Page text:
AFU artillery gunners in the southern Kherson sector have fired shells packed with surrender leaflets at the Russian troops opposite them, calling on Kremlin fighters to quit their positions and become prisoners of war.
The leaflets, first reported in a Jan. 9 UNIAN news agency report, offer two Ukrainian hotline numbers for a Russian soldier to call and instructions with drawings on how to approach Ukrainian fighting positions and quit the Russian military safely.
The back side of the leaflet offers a poem, in Russian, warning readers of the lethal danger of Russian army service. Video published by the news agency seems to record a Russian small unit commander telling his soldiers the leaflets are “trash” that should be thrown away.
Recent open source content has partially confirmed official Ukrainian accounts of Russian troops surrendering due to deployment to dangerous forward positions, and being left there in primitive conditions without regular deliveries of food, water and ammunition - a supply situation made worse by bad weather.
In a Jan. 9 interview published by a pro-Ukraine mil-bogger a Russian infantryman reported his fighting position had been under heavy Ukrainian artillery fire for almost two weeks, without resupply, when a Ukrainian raiding team approached his trench on Jan. 2 and convinced him and three other soldiers to drop weapons and surrender.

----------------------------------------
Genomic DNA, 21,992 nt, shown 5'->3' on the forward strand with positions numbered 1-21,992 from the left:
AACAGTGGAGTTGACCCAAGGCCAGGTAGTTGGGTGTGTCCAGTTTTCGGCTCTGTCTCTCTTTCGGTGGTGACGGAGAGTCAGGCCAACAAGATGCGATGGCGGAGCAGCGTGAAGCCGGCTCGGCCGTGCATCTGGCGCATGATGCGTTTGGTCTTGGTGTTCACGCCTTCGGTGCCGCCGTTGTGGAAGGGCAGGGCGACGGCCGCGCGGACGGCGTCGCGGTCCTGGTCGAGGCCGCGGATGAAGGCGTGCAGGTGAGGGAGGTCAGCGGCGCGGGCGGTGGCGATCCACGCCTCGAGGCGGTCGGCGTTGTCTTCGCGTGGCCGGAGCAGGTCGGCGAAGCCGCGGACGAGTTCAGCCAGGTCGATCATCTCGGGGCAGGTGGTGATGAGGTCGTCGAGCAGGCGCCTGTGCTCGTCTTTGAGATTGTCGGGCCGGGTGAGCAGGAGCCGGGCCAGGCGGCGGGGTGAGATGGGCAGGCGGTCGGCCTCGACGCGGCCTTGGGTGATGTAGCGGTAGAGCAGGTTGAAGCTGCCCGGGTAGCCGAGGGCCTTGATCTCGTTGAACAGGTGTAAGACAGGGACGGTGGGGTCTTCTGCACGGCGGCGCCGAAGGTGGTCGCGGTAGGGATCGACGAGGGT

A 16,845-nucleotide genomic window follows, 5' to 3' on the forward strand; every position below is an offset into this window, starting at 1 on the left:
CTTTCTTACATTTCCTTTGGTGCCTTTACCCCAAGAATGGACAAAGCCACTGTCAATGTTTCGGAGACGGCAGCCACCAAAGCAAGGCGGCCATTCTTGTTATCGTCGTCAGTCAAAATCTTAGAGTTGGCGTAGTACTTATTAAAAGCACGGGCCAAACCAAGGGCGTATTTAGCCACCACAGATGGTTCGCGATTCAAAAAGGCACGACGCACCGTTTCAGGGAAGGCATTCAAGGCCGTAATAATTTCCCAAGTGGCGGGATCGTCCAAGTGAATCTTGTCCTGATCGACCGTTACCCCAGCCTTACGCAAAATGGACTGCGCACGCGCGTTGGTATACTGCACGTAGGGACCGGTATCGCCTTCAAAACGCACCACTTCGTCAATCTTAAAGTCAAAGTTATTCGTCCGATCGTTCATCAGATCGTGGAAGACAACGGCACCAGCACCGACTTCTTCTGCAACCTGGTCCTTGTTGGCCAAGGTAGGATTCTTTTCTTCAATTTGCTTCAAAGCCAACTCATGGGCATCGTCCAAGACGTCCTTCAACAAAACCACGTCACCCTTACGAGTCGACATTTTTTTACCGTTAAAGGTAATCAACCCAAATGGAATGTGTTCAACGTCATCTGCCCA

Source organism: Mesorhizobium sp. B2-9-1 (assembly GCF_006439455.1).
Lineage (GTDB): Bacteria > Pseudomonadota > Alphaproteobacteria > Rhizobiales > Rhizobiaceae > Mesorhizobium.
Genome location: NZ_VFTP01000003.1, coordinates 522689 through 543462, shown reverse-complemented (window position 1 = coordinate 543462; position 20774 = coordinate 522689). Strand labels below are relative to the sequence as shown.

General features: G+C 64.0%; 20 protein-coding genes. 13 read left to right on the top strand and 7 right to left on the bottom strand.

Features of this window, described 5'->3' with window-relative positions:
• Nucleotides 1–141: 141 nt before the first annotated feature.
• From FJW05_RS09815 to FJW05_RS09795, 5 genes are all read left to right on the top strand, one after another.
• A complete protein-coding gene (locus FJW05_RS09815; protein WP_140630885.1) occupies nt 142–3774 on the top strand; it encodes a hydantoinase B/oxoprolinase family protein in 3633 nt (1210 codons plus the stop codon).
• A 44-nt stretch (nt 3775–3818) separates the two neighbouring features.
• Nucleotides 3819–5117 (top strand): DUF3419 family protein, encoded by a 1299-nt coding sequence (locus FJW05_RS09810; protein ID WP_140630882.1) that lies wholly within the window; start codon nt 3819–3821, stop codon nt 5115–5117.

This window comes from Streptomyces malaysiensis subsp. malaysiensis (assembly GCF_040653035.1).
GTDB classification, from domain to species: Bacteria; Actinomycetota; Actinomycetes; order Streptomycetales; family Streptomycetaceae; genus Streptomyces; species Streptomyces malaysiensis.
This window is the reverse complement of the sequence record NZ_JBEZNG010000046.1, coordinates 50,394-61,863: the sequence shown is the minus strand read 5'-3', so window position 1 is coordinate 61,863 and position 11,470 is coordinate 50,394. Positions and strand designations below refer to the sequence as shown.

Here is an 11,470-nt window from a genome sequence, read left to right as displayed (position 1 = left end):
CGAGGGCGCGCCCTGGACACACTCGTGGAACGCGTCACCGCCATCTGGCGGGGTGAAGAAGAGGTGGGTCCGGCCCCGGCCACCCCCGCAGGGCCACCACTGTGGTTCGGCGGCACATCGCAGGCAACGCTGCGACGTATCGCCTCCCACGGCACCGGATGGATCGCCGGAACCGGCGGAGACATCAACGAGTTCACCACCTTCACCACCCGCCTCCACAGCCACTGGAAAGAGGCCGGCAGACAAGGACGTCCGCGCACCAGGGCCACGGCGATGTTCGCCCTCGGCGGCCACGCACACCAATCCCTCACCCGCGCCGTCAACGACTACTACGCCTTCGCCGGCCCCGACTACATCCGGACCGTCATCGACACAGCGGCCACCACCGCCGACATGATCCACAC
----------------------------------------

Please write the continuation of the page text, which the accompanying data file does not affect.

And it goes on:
Русский солдат pic.twitter.com/dKrXrGv2Ru— Пан Пачковский (@Q0MT6pFmbVqynsM) January 9, 2024
A video purportedly recorded on Jan. 1 in the Avdiivka sector by Ukrainian frontline troops showed six recently-captured Russian POWS. The captures took place in brutal cold conditions and some of the new POWs were wounded, the content showed.
😝 Look at that, a bunch of trespassers found near Avdiivka— PS01 (@PStyle0ne1) January 11, 2024
Almost became cubic
Russia is collapsing 😈 pic.twitter.com/ATCAxuIYxG
A Ukrainian army video posted on Jan. 12 offered an interview with a Russian army soldier turning himself over to Ukrainian troops following weeks in forward positions without food, water or ammunition resupply.
The interview identified the POW as Senior Sergeant Sergei Saranchin, a St. Petersburg resident and mobilized reservist formerly serving in Russia’s 350th Motor Rifle Regiment. According to his account his squad captured a Ukrainian fighting position and was left for more than a week without support, before Ukrainian infantry counterattacked and captured him and his eight-man unit, all wounded.
You can also highlight the text and press Ctrl + Enter